JACKSON, Miss. (AP) — The Mississippi House passed a bill Thursday that would legalize online sports betting, bringing the state one step closer to joining 29 other states that already allow the practice.
The Mississippi Mobile Sports Betting Act, which would legalize mobile sports betting while requiring gambling companies to contract with brick-and-mortar gambling establishments, passed by a vote of 97 to 14 after a brief debate on the House floor. Sports betting has been legal in the state for years, but online betting remains illegal amid concerns the move could hurt the bottom line of the state’s casinos.
Republican Rep. Casey Yore of Saucier, the bill’s lead sponsor, said the state could bring in $25-35 million a year in tax revenue, based on estimates by the state Gaming Commission. Mississippi is missing out on this money because it has one of the most active black markets in the country.
Every year, illegal betting sites across the United States see about $64 billion in bets, Yore said. Mississippi accounts for 5% of that market, or about $3 billion in illegal bets.
After the bill went before a House committee on Tuesday, lawmakers approved an amendment Ewer introduced at the session that would change where the revenue goes. The first version of the bill imposed a 12% tax on sports betting, sending 4% to the areas where the casino was located and 8% to the state. The revised version approved by lawmakers Thursday would direct all 12% to a state fund for emergency road and bridge repairs.
If Mississippi’s law passes, online gaming platforms would have to reach an agreement with licensed gambling establishments to establish an online sports betting presence in the state.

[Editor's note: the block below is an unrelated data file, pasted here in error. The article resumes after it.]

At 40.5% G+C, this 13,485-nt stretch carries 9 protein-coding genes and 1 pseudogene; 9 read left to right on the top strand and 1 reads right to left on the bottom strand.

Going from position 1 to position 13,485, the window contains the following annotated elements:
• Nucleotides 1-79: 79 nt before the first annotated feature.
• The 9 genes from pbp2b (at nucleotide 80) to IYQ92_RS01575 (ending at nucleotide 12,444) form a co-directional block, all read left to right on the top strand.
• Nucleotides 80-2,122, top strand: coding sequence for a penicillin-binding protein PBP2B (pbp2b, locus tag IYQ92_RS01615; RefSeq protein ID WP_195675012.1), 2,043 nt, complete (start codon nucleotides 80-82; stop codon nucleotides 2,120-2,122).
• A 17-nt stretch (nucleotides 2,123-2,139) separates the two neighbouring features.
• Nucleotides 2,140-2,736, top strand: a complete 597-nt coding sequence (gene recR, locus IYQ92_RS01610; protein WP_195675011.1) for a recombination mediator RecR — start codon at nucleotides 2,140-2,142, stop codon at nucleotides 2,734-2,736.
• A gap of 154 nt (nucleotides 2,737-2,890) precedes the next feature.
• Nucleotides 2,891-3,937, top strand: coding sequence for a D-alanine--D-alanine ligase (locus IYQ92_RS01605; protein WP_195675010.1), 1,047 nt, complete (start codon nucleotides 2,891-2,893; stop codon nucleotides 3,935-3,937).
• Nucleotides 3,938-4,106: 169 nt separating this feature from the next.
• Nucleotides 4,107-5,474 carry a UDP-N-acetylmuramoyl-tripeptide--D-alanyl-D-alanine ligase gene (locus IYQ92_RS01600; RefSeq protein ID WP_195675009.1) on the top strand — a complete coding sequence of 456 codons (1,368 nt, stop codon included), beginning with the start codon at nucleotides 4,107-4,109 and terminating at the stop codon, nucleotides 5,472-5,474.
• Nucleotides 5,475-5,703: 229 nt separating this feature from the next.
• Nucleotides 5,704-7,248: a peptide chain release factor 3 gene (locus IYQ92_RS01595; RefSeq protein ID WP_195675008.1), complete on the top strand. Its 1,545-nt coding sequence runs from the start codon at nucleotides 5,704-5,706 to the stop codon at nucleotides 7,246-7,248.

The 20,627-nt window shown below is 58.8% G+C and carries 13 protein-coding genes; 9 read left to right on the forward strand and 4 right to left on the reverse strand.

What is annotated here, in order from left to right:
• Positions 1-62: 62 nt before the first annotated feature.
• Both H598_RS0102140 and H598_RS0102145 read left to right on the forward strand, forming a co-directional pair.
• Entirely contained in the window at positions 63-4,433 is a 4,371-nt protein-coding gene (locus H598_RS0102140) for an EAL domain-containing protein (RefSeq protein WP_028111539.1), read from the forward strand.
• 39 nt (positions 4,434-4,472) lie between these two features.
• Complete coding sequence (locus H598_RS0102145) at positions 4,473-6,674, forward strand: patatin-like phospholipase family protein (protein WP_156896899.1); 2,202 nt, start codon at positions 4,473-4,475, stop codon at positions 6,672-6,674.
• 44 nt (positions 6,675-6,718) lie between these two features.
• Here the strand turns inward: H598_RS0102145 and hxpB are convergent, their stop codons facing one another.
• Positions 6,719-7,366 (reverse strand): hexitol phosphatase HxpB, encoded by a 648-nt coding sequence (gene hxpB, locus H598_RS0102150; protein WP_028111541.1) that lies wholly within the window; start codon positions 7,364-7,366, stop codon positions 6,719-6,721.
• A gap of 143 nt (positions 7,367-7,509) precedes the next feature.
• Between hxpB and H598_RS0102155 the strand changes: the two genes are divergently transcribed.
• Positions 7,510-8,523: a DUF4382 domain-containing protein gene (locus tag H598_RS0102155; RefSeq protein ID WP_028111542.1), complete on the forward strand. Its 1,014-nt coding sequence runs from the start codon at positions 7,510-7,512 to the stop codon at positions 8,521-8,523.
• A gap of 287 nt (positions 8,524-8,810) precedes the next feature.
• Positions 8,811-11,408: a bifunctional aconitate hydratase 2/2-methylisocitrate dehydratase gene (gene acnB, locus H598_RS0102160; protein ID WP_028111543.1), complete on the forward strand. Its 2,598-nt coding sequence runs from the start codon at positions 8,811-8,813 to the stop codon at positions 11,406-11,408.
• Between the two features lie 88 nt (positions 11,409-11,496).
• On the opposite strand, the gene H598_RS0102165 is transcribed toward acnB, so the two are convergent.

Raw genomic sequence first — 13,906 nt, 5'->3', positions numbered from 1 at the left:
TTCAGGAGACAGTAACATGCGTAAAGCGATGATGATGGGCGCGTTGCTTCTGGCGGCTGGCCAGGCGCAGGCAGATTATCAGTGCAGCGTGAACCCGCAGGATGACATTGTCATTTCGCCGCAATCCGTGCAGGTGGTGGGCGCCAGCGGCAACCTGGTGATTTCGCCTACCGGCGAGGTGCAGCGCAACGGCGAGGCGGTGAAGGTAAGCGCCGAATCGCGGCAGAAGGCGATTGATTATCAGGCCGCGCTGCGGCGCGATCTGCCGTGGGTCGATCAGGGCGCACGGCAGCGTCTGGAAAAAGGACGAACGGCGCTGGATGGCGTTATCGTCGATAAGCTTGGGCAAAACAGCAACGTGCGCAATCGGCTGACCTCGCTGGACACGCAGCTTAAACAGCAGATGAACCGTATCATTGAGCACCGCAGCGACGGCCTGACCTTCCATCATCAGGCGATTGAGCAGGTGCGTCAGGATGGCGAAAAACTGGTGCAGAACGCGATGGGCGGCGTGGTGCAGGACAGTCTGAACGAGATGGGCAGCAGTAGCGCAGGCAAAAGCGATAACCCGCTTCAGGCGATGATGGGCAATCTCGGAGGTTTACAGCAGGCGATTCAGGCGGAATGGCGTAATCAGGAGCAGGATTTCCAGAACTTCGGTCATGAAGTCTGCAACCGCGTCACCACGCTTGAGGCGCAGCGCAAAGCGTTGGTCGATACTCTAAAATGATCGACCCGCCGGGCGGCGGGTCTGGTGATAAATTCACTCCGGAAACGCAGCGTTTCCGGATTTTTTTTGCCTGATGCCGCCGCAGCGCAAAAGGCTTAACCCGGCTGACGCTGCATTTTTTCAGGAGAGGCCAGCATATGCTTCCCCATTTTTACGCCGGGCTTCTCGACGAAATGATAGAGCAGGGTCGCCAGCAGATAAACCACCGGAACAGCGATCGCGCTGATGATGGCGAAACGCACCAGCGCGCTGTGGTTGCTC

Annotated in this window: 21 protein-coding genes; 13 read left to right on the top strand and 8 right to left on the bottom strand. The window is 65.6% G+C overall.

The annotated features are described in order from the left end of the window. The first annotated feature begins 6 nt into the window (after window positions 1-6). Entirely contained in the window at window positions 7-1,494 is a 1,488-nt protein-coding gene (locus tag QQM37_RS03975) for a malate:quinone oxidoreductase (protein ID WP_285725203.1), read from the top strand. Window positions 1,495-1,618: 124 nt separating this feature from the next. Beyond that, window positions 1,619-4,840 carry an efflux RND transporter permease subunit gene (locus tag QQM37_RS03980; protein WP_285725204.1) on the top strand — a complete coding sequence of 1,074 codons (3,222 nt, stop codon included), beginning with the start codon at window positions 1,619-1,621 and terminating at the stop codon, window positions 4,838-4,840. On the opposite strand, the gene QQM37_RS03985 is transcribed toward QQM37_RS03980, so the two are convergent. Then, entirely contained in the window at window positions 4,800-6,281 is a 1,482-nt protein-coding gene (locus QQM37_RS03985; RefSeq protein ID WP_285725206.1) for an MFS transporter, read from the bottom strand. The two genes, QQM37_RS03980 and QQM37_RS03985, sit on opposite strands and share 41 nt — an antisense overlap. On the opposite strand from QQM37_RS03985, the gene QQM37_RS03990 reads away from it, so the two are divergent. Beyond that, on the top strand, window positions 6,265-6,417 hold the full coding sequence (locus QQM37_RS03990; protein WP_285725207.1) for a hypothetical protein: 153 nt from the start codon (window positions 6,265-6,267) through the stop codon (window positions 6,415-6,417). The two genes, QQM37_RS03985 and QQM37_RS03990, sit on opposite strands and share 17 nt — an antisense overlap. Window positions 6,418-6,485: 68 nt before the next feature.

House Democratic Leader Robert Johnson of Natchez raised concerns that gambling platforms would have no incentive to partner with smaller casinos, and that most of the money would instead flow to already crowded casinos on the Mississippi Gulf Coast. He proposed an amendment that would ensure that licensed gaming establishments would absorb some revenue from bets placed near their facilities.
“The only people who make money are the two people who have a contract,” Johnson said. “The money that comes from the platforms, I bet in Mississippi, it doesn’t go to every casino in Mississippi. It goes to the casino that you have a contract with.
Republicans put forward the amendment, but Johnson voted for the bill anyway. He described potential legalization of mobile sports betting as “inevitable.”
Mississippi House lawmakers acted on the same day Georgia senators passed a bill to allow sports gambling. Nationally, 38 states allow sports betting. Some states only allow in-person bets, although most allow electronic betting from anywhere.
Mississippi’s bill now heads to the state Senate for consideration.
Michael Goldberg is a corps member for the Associated Press/Report for America Statehouse News Initiative. Report for America is a nonprofit national service program that places journalists in local newsrooms to report on undercovered issues. Follow him at @mikergoldberg.